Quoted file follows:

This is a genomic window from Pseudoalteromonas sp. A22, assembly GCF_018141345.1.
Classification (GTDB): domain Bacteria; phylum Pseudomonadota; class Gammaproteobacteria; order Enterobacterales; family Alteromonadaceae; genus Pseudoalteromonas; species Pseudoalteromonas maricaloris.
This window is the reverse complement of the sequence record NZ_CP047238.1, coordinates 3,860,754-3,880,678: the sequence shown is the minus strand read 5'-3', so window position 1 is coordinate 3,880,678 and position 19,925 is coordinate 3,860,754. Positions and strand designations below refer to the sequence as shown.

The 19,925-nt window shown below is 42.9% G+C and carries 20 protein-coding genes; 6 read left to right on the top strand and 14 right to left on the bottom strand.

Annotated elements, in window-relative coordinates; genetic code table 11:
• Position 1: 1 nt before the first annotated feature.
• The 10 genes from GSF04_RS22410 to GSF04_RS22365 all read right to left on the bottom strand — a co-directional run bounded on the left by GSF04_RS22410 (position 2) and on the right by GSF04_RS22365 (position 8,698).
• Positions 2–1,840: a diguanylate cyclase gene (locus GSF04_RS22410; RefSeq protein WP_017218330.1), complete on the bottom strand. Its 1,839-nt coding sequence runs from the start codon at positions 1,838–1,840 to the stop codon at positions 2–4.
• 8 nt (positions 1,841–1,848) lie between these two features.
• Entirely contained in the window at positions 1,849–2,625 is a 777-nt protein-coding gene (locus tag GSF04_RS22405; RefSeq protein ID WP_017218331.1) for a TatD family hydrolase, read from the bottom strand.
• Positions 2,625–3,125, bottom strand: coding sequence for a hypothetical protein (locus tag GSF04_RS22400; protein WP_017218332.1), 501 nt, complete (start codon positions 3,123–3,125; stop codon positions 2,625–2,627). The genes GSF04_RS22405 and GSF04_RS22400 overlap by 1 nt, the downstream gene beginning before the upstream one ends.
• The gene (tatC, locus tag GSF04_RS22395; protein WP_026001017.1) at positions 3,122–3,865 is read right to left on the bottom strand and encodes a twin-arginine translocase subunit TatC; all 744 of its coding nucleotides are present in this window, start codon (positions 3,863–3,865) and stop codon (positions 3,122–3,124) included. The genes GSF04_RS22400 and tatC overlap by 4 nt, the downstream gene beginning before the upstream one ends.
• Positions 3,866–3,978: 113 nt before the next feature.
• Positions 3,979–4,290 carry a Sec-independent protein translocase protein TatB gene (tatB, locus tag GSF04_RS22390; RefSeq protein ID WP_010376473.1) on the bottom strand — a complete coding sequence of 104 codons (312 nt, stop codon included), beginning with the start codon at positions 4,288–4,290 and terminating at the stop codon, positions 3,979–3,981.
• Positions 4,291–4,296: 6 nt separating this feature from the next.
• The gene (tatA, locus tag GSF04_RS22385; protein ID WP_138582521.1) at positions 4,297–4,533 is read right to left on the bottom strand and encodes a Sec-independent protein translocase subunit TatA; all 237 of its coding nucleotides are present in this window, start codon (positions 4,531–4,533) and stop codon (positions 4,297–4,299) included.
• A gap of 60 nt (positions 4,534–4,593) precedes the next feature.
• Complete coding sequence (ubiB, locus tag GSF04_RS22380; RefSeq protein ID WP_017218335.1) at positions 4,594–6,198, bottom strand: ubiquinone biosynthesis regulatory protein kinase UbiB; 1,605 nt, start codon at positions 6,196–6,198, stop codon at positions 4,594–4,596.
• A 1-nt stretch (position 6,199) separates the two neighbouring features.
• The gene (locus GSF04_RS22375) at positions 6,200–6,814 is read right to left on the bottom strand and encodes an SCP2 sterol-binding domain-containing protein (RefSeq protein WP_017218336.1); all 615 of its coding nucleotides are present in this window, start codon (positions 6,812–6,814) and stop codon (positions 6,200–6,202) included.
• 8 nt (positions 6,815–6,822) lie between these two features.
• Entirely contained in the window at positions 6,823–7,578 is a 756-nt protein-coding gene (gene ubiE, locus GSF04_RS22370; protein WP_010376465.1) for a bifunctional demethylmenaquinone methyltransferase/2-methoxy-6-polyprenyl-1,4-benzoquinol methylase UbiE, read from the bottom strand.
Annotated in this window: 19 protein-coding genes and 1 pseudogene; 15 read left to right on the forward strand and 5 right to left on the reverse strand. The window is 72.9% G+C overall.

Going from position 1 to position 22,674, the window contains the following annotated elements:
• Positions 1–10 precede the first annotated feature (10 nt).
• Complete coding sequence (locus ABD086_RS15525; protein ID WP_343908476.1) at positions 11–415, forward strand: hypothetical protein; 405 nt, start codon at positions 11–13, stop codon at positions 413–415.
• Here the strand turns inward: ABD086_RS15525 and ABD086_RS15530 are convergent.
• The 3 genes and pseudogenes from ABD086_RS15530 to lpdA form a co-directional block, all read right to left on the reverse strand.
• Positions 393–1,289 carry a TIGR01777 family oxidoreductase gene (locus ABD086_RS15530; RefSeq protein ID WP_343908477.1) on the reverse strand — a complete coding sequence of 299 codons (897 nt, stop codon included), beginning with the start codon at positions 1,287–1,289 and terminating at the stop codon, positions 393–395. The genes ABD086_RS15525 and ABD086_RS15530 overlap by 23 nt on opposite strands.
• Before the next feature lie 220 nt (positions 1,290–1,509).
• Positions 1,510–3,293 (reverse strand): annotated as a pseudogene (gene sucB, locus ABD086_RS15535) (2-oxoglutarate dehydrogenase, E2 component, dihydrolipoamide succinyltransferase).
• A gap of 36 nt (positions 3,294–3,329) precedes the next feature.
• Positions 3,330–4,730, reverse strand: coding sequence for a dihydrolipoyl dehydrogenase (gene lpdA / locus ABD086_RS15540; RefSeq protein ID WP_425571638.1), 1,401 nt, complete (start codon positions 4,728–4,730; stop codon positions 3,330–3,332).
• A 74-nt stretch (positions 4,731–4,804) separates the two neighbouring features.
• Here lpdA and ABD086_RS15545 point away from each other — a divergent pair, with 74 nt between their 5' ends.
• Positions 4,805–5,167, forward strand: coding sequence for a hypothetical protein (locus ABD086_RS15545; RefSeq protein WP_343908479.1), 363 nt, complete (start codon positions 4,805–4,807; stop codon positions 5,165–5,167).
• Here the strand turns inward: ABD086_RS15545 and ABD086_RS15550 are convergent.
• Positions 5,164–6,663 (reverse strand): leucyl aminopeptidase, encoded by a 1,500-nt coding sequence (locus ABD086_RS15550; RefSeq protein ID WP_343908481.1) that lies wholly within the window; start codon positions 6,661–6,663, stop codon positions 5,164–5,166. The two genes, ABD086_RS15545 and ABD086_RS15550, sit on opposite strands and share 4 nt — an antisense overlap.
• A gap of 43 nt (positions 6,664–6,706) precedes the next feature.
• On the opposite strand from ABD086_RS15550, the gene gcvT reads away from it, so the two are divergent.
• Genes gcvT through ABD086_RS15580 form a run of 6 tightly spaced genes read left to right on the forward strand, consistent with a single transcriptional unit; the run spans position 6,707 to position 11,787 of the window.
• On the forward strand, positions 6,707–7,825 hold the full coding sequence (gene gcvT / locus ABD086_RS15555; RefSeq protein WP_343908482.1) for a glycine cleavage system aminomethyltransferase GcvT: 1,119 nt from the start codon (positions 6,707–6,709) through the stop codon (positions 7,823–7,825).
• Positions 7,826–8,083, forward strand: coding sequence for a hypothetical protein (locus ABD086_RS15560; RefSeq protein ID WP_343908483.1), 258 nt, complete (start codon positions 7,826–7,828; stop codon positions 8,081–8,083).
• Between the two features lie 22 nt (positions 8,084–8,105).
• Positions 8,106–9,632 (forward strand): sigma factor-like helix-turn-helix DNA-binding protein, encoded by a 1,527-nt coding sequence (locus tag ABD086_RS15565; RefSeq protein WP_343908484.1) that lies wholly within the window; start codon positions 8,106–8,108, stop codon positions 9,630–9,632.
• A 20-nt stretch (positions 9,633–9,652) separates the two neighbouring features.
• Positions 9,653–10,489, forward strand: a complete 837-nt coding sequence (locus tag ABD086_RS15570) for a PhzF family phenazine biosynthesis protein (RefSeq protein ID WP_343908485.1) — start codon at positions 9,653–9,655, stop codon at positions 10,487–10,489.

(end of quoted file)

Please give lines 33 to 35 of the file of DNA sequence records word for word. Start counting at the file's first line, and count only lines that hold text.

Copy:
• Positions 3,330–4,730, reverse strand: coding sequence for a dihydrolipoyl dehydrogenase (gene lpdA / locus ABD086_RS15540; RefSeq protein ID WP_425571638.1), 1,401 nt, complete (start codon positions 4,728–4,730; stop codon positions 3,330–3,332).
• A 74-nt stretch (positions 4,731–4,804) separates the two neighbouring features.
• Here lpdA and ABD086_RS15545 point away from each other — a divergent pair, with 74 nt between their 5' ends.